The brutal part of the music would run dry pretty soon were it not for the more progressive/technical side. Sometimes I feel it's like driving down a gravel road at high speed with a steady pummeling, rumble. At another moment, I likened it to listening to music played either live or from a stereo system that is powered by a gasoline generator. You can hear the melody in the music but the steady chugging cough of the generator rumbles on at high speed. The duality of the more technical part alongside the brutal part sometimes makes the music difficult to figure out and may seem like two songs playing at once. The opening of 'Skyless' really could seem like two songs playing together, and when an extreme music fan friend of mine heard this song he said it was 'stress music' because he feels stress listening to it.

But Augury offer something more interesting throughout the album. There are short surprise bits that show their progressive side such as the opening of 'Jupiter Ignite' or the Animals as Leaders-type of playing at the beginning of 'Oversee the Rebirth'. If you are familiar with uneXpect, then you might notice the similarity to that band when the female guest vocals come in on 'Brimstone Landscapes' or perhaps the beginning of 'Simian Cattle' with the pulled bass notes. It is for these occasional pit stops that I keep coming back to the album to try to better understand it.

As for the vocals, you'll find three basic types: the throat-shredding screamer, the deep, incomprehensible death roar, and a hardcore punk style of vocals that sound like a pirate trying to sing a melody. Especially in 'Sovereigns Unknown' there is a vocal melody that is sung very much like a pirate's ode to the high seas. For my taste, these vocals are the weakest part of the album. At times they're okay but mostly I get turned off by them. There is also the one guest female vocal part I mentioned above and as well a few whispered lines.

I'd say the most difficult thing about this album is picking out any favourites. No songs give me that excited rush or prickle under the skin. This is not music for feeling good or busting out of your stress bubble. This is complex and at times confusing. It's almost like that experimental jazz that sounds like random toots, squeaks and honks except that this is more like seemingly unrelated machinegun blasts, exploding buildings, and pirate chanties. Once again though, I do enjoy the challenge of listening to this album and as I have no favourite tracks it's easy enough to play the whole album through and just go along with the atmosphere. Not an album for just any prog collection but one that includes lots of tech/extreme stuff should take this album in.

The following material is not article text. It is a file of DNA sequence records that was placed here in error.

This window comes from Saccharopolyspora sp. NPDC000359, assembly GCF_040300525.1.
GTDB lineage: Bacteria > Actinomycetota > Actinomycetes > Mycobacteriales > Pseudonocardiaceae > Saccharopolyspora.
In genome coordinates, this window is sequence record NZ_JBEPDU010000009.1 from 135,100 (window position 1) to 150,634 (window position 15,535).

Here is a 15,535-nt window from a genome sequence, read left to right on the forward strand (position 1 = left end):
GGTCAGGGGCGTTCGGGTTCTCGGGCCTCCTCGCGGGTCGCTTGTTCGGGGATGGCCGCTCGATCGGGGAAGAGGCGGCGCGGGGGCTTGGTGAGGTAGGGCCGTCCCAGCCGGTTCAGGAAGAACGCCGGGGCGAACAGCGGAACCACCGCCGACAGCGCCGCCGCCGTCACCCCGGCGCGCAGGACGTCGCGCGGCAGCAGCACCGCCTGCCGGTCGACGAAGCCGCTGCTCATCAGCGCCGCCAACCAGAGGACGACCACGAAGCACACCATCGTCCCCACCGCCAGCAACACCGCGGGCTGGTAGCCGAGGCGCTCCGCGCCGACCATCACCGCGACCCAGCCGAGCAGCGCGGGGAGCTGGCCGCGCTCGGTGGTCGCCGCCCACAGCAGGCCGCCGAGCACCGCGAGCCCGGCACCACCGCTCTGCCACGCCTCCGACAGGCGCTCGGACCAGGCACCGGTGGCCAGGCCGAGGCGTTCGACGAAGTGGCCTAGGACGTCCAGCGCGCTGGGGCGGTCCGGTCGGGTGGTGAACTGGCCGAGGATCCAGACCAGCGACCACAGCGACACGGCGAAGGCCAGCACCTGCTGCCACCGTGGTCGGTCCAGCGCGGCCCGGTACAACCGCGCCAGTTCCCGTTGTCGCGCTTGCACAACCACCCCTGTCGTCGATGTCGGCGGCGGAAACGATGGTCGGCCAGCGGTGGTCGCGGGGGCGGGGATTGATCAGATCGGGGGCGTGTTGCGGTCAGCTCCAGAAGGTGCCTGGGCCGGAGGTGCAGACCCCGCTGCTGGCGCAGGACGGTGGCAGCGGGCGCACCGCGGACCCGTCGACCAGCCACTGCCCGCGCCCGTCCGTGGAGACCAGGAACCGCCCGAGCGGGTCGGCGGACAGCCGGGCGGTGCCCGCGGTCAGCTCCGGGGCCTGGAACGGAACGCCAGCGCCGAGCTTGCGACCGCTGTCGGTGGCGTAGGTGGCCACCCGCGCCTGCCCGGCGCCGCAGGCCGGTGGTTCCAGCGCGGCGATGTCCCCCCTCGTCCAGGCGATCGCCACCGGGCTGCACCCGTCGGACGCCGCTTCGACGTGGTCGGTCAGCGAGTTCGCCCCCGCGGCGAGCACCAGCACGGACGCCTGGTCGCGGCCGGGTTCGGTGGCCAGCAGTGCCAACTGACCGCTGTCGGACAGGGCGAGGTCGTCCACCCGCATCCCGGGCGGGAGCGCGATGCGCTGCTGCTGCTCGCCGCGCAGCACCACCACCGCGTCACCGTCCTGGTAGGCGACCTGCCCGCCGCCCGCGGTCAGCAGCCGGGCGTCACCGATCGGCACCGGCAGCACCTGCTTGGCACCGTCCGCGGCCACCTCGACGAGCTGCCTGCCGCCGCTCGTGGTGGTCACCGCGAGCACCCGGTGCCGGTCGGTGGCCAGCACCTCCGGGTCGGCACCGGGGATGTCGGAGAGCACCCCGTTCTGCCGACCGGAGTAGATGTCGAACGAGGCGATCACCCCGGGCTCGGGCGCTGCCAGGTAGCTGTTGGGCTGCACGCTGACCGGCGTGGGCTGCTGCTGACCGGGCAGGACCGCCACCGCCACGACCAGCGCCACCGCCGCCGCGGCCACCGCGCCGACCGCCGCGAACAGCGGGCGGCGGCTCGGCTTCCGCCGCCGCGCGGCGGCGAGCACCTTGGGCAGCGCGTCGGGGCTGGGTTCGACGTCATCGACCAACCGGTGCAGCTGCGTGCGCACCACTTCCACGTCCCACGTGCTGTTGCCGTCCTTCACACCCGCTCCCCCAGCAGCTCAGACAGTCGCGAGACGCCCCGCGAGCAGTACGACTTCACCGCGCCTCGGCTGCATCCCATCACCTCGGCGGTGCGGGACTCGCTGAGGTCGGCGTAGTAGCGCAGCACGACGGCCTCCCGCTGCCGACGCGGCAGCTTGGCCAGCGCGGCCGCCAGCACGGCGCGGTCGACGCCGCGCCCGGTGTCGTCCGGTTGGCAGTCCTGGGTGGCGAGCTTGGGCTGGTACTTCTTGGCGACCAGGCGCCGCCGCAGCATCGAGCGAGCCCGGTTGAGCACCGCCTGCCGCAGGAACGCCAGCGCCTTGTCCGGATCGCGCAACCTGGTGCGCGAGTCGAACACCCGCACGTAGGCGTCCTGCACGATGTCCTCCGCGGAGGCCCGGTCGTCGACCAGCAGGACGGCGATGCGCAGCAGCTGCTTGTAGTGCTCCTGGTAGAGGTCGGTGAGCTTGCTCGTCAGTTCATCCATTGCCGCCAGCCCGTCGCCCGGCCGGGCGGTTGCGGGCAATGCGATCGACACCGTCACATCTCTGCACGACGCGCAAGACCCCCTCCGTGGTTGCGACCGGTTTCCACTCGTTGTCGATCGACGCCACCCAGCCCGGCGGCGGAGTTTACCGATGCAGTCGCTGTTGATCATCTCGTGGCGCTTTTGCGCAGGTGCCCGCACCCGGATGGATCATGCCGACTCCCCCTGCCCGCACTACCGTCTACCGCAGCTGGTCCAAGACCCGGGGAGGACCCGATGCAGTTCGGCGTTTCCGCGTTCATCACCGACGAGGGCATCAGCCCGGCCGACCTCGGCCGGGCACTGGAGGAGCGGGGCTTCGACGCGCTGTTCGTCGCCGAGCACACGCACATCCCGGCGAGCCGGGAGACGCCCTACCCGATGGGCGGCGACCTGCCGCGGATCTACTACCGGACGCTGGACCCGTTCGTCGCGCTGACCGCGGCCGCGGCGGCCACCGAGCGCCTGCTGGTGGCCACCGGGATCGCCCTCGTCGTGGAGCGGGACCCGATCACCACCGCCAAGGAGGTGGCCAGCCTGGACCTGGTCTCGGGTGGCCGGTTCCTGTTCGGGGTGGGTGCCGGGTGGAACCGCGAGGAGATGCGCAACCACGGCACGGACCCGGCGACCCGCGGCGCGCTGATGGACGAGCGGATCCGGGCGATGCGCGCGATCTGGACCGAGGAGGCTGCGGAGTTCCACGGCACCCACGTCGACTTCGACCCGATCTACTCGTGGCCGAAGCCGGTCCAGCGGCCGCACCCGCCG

Concealed by AUGURY album cover Studio Album, 2004
4.34 | 22 ratings

Augury Tech/Extreme Prog Metal

Review by Warthur
Prog Reviewer

4 stars Even though lead vocalist Patrick Loisel shifts between death growls and clean vocals, and Arianne Fleury contributes some female vocals here and there, make no mistake: Augury are a tough, hardline death metal group whose technical and progressive approach doesn't amount to an overall softening of their approach. Yes, the album has its quieter, acoustic moments, but in practice these are used to build tension and ensure that the more brutal moments hit all the harder. I'm not sure Augury are necessarily destined to rewrite the technical death metal rulebook, but Concealed is a decent enough exercise in the form which followers of this style will appreciate.
 Fragmentary Evidence by AUGURY album cover Studio Album, 2009
3.99 | 18 ratings

Fragmentary Evidence
Augury Tech/Extreme Prog Metal

Review by Conor Fynes
Prog Reviewer

4 stars 'Fragmentary Evidence' - Augury (8/10)

If there is any place one could go to in Canada for good metal, it would be Quebec. Sure, there are good bands to be found in every province of this vast nation, but Quebec seems to have the greatest tendency to churn out some of North America's greatest metal outfits, with a particular focus on death metal. Augury is a band that is coming out of a well-established scene for all things brutal and heavy, and their second album 'Fragmentary Evidence' takes heir epic take on technical death metal and brings it to a much wider audience. featuring cameos from a number of Quebec's most noteworthy metallers, 'Fragmentary Evidence' may not have the pleasing shock of 'Concealed', but their penchant for quality leaves on with this one, and with this, they plant themselves as one of North America's most promising young death metal acts.